For the past few decades, the trade deficit in processed and fresh fruits and vegetables in United States are slowly escalating to a real issue.
Despite the fact that the export figure of fruits and vegetables in the nation has an accumulated of more than six billion dollars in 2015, US imports were close to eighteen billion dollars.
This results in a massive gap between exports and imports of roughly eleven billion dollars for that year.
It is Just the Beginning
And mind you, this deficit didn’t stop there. Over time, it grows bigger and bigger since growth in imports outpaced growth in exports. Thus, US has gone from being a net exporter of high protein vegetables and fruits in the 1970s to now having net trade balance in mid-90s to becoming a net importer today.
This is a real issue in the nation and several state politicians of different power are doing the best of their ability to address this challenge.
As a matter of fact, there are several factors that shape the conditions of current competitive market in fruits and vegetables. In buildup to farm bill in 2008 or the Food, Conservation and Energy Act of 2008, P.L. 110-246, trade situation is demanding that the Congress start considering expanding the support for domestic growers of fruits and vegetables in this farm bill legislation. Historically, specialty crops hadn’t benefited from programs provided by federal farm support that’s included in farm bill. This is in comparison to long-standing support that’s provided to primary program commodities similar to oilseeds, sugar, milk, cotton and grains.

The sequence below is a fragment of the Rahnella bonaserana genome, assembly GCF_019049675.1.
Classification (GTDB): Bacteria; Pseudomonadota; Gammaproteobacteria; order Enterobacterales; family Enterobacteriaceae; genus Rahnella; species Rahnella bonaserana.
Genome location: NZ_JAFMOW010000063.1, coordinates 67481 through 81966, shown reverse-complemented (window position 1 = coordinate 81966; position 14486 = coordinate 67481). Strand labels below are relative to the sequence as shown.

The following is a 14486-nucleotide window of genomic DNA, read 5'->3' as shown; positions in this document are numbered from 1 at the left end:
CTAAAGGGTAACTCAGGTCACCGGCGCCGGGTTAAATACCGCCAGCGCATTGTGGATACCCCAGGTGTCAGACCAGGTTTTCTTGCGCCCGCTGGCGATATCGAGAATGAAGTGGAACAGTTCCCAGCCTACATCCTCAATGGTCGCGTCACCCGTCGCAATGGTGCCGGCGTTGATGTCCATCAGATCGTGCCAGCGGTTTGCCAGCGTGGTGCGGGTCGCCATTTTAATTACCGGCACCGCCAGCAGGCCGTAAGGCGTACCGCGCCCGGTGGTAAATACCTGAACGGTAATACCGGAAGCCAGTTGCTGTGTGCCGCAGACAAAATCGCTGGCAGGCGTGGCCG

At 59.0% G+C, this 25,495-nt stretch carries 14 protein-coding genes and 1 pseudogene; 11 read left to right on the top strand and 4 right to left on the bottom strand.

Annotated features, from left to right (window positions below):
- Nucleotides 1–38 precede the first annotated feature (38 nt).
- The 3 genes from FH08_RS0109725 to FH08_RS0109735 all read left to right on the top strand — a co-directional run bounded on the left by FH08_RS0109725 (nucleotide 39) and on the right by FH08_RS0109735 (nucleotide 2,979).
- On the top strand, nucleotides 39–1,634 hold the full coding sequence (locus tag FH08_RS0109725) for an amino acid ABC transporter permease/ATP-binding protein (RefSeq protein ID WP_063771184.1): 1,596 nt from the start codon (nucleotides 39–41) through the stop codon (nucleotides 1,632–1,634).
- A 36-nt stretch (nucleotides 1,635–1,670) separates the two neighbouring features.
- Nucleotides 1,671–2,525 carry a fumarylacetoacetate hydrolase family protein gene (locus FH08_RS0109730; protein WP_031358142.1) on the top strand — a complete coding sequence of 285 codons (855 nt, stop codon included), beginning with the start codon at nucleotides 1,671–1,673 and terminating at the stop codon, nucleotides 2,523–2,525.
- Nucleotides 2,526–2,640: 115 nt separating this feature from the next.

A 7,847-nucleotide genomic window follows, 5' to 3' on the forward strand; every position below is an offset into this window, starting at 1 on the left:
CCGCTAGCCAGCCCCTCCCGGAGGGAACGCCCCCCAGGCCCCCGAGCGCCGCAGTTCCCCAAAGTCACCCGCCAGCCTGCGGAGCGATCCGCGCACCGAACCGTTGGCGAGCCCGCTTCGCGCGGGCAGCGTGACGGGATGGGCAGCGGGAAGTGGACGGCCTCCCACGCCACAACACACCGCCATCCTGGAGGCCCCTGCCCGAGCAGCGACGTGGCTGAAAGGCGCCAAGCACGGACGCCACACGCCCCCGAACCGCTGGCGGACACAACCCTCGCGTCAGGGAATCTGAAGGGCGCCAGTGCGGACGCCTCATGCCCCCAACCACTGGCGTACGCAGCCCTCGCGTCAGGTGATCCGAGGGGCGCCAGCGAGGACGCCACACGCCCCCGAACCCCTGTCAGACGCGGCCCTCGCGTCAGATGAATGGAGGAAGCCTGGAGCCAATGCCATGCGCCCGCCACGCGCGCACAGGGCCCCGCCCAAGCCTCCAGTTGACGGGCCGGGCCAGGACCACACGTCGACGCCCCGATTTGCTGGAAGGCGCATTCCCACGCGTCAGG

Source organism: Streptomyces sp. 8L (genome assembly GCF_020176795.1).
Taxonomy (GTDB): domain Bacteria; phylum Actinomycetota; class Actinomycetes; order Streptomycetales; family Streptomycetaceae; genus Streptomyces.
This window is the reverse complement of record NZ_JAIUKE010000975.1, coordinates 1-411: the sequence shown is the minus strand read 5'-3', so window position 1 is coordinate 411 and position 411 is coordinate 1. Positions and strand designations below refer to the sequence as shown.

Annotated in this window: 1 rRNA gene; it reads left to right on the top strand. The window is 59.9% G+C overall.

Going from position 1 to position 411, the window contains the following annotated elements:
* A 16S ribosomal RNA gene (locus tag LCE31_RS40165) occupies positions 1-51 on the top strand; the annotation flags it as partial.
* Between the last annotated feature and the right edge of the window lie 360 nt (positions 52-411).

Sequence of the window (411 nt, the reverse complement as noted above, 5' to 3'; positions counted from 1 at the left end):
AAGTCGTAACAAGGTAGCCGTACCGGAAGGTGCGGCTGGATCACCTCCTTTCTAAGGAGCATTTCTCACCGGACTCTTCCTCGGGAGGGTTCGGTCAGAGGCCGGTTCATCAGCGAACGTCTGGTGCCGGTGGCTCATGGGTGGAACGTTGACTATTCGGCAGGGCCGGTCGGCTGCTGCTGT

A Proposed Solution to Address the Problem
The farm bill of 2008 and later updated to 2014 farm bill or the Agricultural Act of 2014, P.L. 113-79 has provided extra support for programs that are supporting the production of vegetable and fruits and at the same time, tried to address existing trade barriers as well as marketing of US specialty crops. This report has presented the recent trends in US fruit and vegetable trade and has highlighted some factors that are contributing to the said trend.
As for the summary however, it has excluded trade date for processed tree nut and tree nuts products. Although it is not included here, exports and import performance of both processed and tree nuts products in the US showed a positive jump to growing US trade surplus.